Fighting for Transparency & Fiscal Responsibility in Local Government

Bring Back the “Independent” in Grapevine Colleyville INDEPENDENT School District

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An Open Letter to Those Who Supported Me in Last Year’s GCISD School Board Election.

When I ran for GCISD school board one year ago, I witnessed a groundswell of stakeholders dissatisfied with changes in the district.

Halfway through LEAD 2021, with 3 students who experienced TAAS, TAKs and STAAR, who spent the last 6 years of their GCISD careers under the guise of “Personalized Learning,” I found nothing could be further from the truth.  The “personal” in LEAD 2021 is adaptive technology, not human guidance.  My youngest, who was exposed to LEAD 2021 in her more formidable years, did not have the academic legacy of my oldest.  Many know our family history and I will not discuss it here, but the district did not teach my girls to read. As a parent, I accepted responsibility and made sure they had appropriate reading instruction.  After that, I stood before the GCISD board (which is very different than today’s board) and with a group of other parents, made the board aware that GCISD is responsible for providing appropriate reading instruction for ALL students, not just the easy ones.  Today that is truer than ever in all subjects.  Every child in GCISD needs to learn to read well, write well, solve math efficiently and effectively, learn history and learn proven science laws and principles.  The district vision, created by the board, should include definitive measures of academic proficiency.  SAT and ACT are the only national measures of college readiness the majority of students in GCISD will take.  Despite great GCISD expense in test preparation and LEAD 2021 vision, the scores on these 2 nationalized tests are statistically flat.  What are GCISD tax payers getting for the investment in redefined education? Read More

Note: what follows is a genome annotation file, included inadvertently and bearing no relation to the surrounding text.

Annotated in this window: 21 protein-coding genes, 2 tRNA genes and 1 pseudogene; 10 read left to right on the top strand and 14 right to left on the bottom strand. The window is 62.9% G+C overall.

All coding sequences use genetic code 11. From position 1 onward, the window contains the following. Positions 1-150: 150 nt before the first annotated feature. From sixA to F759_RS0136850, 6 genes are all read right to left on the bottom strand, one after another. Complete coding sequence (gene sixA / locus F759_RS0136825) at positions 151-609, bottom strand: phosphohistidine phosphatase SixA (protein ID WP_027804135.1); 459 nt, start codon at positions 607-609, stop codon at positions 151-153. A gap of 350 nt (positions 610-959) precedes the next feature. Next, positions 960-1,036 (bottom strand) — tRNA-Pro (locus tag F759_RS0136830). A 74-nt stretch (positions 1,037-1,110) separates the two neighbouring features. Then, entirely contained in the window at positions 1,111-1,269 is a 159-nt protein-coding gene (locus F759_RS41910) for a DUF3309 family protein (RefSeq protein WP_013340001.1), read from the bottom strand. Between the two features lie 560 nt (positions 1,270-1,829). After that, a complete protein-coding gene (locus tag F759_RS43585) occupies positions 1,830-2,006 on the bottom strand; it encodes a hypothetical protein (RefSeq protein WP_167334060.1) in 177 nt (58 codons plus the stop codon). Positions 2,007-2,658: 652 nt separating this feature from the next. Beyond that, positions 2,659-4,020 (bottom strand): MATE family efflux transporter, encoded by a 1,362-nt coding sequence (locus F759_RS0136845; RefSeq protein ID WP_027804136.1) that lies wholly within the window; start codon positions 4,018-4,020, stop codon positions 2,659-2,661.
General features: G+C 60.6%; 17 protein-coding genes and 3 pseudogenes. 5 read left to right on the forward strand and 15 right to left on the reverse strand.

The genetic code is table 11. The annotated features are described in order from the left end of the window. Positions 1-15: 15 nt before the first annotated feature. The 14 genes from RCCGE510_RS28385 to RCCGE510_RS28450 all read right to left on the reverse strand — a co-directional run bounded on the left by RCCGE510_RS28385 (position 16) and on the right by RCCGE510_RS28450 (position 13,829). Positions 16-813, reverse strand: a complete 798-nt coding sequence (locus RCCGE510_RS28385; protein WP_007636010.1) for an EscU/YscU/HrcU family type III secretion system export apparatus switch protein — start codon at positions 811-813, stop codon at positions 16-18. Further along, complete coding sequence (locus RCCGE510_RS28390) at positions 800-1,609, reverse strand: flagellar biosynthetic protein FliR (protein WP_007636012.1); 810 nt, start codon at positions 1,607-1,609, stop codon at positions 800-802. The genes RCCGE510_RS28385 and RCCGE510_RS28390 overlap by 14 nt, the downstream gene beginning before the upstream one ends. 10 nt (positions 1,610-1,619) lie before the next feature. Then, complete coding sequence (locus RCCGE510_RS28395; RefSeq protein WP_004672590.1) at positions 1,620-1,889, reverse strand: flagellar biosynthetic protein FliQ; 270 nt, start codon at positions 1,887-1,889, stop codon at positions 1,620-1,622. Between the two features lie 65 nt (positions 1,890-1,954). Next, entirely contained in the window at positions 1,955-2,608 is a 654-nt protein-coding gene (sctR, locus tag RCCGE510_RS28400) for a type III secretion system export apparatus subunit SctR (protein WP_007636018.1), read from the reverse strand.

TEC Rules In Favor of DAT’s Complaint Against Catherine Goodman

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The Texas Ethics Commission (TEC) has affirmed Direct Action Texas’ complaint against Catherine Goodman, former candidate for Tarrant County Probate Court 1.  DAT filed the complaint when we noticed that Goodman had accepted $5,000 over the limit set by the Judicial Fairness Act from a married couple. (For the original article on the complaint click HERE.)

The married couple in question are Dyann and Jere McCully. Dyann McCully is an attorney and a partner at the Blum Firm.  According to their website, they are “the largest estate planning firm in Texas and the largest boutique firm in the United States solely dedicated to estate planning.” McCully and her firm would certainly benefit from a friendly Probate Court Judge.